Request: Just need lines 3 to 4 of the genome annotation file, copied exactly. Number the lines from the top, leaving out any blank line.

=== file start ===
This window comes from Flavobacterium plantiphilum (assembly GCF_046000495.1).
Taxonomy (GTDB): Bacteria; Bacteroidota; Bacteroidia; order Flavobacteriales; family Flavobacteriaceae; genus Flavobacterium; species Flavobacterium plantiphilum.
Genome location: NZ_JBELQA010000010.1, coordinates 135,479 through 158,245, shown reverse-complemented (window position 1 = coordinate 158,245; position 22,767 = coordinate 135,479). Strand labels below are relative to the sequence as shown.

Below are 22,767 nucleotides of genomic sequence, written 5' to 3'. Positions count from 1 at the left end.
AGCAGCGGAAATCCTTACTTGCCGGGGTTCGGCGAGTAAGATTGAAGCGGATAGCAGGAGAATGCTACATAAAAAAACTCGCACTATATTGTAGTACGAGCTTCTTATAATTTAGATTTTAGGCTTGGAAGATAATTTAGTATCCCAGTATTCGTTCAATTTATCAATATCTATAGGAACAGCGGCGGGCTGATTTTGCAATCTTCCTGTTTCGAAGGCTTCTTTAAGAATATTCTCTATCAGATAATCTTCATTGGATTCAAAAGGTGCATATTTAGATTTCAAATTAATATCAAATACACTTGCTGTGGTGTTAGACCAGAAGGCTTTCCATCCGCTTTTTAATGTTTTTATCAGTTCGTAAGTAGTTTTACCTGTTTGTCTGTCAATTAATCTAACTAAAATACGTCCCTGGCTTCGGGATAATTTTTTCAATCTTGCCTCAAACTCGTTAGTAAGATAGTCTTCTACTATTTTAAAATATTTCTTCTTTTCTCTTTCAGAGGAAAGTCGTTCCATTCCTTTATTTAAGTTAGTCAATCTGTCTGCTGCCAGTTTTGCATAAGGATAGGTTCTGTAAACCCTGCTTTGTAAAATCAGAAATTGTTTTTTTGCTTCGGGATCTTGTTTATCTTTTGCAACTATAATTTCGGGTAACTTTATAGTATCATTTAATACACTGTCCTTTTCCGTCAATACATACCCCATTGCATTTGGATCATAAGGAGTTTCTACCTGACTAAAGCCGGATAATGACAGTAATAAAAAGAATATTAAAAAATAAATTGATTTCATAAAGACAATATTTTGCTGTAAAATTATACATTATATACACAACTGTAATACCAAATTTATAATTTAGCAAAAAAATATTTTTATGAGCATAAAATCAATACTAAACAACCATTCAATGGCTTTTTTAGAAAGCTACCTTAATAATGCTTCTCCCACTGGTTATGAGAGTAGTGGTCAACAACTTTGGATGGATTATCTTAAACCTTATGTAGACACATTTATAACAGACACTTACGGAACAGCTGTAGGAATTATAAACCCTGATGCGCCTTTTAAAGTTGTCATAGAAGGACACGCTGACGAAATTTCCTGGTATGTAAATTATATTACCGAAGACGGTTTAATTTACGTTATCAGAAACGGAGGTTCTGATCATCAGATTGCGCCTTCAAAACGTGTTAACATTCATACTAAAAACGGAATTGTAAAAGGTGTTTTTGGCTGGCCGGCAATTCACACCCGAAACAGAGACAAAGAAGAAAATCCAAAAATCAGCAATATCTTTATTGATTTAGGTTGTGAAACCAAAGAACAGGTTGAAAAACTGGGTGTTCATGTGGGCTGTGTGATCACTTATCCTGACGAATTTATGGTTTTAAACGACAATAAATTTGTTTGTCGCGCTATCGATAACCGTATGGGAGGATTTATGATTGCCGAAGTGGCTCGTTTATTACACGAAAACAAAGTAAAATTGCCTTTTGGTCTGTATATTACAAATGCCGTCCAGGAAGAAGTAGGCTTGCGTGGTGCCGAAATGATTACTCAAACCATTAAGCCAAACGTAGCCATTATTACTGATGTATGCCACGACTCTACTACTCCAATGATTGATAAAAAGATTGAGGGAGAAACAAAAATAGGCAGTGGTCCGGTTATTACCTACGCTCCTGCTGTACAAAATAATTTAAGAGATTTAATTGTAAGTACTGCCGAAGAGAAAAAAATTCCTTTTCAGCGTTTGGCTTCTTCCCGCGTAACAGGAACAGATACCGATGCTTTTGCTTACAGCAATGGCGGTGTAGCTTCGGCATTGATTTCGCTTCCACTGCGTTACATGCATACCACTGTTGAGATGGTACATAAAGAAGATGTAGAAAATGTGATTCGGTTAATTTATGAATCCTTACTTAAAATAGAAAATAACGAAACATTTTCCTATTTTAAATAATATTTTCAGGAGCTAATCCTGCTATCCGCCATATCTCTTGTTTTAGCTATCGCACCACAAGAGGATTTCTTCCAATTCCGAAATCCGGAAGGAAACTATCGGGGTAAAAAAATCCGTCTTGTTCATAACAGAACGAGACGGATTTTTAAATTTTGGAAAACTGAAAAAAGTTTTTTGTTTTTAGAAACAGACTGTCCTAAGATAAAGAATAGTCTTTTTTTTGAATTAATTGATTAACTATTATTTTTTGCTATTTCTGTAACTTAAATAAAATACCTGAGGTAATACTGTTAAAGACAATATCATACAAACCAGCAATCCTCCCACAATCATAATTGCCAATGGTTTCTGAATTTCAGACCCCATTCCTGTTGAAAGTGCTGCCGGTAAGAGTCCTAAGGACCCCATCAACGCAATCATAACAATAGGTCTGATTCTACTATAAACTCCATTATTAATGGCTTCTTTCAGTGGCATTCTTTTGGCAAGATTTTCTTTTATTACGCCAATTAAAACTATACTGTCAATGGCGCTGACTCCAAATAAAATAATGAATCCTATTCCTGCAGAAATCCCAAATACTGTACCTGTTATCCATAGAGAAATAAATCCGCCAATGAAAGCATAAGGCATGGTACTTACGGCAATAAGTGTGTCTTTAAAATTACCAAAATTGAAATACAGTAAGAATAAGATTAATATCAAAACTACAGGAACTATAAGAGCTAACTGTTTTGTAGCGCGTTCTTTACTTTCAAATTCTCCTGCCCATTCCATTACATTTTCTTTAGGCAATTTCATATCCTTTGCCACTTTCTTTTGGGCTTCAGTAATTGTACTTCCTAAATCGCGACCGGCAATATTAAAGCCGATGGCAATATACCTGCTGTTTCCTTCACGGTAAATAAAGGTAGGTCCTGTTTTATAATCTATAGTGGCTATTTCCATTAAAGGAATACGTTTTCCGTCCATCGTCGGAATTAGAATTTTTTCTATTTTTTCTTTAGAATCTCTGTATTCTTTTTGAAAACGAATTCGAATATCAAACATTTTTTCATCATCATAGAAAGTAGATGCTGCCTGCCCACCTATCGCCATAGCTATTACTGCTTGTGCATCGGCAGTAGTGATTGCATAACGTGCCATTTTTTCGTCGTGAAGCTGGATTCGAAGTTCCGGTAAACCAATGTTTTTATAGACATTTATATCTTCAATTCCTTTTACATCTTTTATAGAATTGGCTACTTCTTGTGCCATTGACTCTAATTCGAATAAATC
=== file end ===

Genome location: NZ_JBELQA010000010.1, coordinates 135,479 through 158,245, shown reverse-complemented (window position 1 = coordinate 158,245; position 22,767 = coordinate 135,479). Strand labels below are relative to the sequence as shown.

Below are 22,767 nucleotides of genomic sequence, written 5' to 3'. Positions count from 1 at the left end.